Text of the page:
As Palliative Care West Australia launches its new campaign “You only die once”, urging people to prepare an advance care directive, it seems the right time to post this clip when Studio 10’s Kerri-Anne Kennerley, Joe Hildebrand interviewed me.
In this very poignant interview, recorded in May this year, Kerri-Anne explains candidly that she never accepted or expected that her beloved John was just about to die. She asks how we should tackle the advance care directive, something we don’t want to think about before it’s needed.
For a start, there is never a right time. No matter when, it always feels like the wrong time.
So the simple answer, I believe, is just to start one and talk about it with those you love. Tell yourself as you sit down to look at the relevant websites that you will only consider it for half an hour today. Set the timer on your phone and then wrap up when it rings, with the promise that you’ll sit down at it again another day soon. But if you find yourself settled in and engrossed in the process, keep going.
There are several different approaches to advance care directives and a learned lawyer on a panel I sat on recently reminded the audience that once you register it with a lawyer it is a legally binding document. This means, if you say ‘not for resuscitation’ if you have a particular illness and then change your mind some years later, your out-of-date advance care directive might not say what you want it to say – it might give permission to stop resuscitation when now, 10 years later, you want another two years, even if this is with a very low quality of life.
Another problem, almost the opposite, recently pointed out by a gerontologist, is when the advance care directive is updated every couple of weeks – or even days – often at the urging of family, and no one can keep up. So the document creates more confusion rather than more clarity with medical carers as it keeps being re-written.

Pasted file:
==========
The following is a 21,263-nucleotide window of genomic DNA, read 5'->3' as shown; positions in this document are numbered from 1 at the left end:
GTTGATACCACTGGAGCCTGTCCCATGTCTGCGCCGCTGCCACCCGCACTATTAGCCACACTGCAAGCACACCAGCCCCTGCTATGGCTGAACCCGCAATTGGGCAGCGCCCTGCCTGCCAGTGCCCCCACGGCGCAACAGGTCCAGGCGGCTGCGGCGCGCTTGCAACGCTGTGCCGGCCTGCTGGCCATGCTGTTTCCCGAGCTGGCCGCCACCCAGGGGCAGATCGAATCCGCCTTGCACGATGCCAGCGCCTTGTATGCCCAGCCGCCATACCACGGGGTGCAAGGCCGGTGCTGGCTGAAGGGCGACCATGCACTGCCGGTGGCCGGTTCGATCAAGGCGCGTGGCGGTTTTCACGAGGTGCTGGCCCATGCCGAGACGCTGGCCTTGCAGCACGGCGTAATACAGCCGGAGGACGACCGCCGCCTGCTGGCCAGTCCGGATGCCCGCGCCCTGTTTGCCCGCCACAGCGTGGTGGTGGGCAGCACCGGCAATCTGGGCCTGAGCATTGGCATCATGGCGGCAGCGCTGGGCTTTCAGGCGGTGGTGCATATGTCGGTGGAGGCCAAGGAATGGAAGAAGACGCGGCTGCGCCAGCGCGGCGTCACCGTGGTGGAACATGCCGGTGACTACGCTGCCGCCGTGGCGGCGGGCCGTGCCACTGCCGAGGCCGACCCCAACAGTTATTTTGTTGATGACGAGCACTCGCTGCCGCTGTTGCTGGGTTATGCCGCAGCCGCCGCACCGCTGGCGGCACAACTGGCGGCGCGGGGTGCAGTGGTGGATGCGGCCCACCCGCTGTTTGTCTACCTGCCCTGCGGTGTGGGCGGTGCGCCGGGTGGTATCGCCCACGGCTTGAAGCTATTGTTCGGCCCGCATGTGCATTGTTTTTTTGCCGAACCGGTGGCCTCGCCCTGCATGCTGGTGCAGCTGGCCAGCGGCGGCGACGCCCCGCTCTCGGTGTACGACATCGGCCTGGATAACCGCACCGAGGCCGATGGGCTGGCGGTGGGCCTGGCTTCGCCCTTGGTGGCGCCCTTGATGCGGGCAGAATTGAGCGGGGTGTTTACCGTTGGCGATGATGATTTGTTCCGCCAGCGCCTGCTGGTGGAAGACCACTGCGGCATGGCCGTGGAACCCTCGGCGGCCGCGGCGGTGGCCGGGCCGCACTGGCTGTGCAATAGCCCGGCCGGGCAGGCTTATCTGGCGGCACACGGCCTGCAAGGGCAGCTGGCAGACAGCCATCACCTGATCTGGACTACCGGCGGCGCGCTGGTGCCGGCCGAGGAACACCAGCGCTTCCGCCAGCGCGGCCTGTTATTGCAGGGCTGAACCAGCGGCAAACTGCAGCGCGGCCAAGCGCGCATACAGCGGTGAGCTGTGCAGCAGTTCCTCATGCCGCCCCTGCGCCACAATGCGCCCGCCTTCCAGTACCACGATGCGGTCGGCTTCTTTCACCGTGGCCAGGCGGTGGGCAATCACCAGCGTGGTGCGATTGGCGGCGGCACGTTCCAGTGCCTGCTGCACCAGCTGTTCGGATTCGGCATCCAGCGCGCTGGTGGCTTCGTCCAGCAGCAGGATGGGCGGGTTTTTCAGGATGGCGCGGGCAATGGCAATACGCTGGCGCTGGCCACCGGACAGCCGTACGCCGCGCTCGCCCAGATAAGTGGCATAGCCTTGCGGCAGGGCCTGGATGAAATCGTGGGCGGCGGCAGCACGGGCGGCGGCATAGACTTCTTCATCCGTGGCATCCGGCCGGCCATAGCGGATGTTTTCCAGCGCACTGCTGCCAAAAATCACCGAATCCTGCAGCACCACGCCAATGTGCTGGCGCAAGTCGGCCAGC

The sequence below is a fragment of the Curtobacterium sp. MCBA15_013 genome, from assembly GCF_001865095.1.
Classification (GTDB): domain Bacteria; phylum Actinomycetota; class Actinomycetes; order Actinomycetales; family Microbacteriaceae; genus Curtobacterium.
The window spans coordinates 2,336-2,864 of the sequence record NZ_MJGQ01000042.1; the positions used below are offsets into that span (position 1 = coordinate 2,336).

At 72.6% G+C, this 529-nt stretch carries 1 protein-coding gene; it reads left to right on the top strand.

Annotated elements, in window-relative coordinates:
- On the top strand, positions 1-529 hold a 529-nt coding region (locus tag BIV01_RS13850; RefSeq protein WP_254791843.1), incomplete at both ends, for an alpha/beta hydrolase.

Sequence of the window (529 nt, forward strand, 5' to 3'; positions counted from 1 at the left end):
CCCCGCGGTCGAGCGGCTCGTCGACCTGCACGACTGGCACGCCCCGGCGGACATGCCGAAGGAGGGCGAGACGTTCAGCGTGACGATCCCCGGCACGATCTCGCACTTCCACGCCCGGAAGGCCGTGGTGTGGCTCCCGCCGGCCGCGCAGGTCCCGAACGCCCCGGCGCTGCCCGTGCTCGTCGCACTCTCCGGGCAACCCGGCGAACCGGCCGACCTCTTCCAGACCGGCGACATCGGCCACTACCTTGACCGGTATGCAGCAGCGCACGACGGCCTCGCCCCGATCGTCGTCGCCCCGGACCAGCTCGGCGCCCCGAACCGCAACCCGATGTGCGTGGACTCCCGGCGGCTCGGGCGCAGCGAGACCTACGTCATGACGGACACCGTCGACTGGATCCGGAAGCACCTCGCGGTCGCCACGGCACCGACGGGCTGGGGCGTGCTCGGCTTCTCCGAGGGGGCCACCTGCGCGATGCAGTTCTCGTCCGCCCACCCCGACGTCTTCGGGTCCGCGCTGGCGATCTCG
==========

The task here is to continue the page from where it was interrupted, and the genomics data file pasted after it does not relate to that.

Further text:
We have to remember that advance care directives are a relatively new way for our culture to manage end of life, so we are having teething issues. But the more we do them and the more we think about what we want, the more the concept will develop.
Some argue we don’t need a document, just a conversation with those we love. But I would say, that’s a huge beginning. The mother and daughter in Palliative Care WA’s promotion never talked about what the older woman wanted. This was not about medical care but whether her ex-husband should be allowed at her bedside – one of the social aspects of your situation at dying that you can address.
The good thing about having a conversation, is that you need to clarify your thoughts. Most of us find taking a few notes effective for this. Your notes don’t have to be long. Talk, conversation, notes. All are words, shared words. All are helpful.
To register to be part of a conversation on 11 steps you can take to have a better death, at Newcastle Station, go to: https://good-grief.com.au/lets-talk-at-secret-book-stuff/
For more about Palliative Care Western Australia’s ‘You only die once’ campaign, go to: https://palliativecarewa.asn.au/you-only-die-once-campaign/
For more about the End of life directions in aged care, go to ELDAC at: https://www.eldac.com.au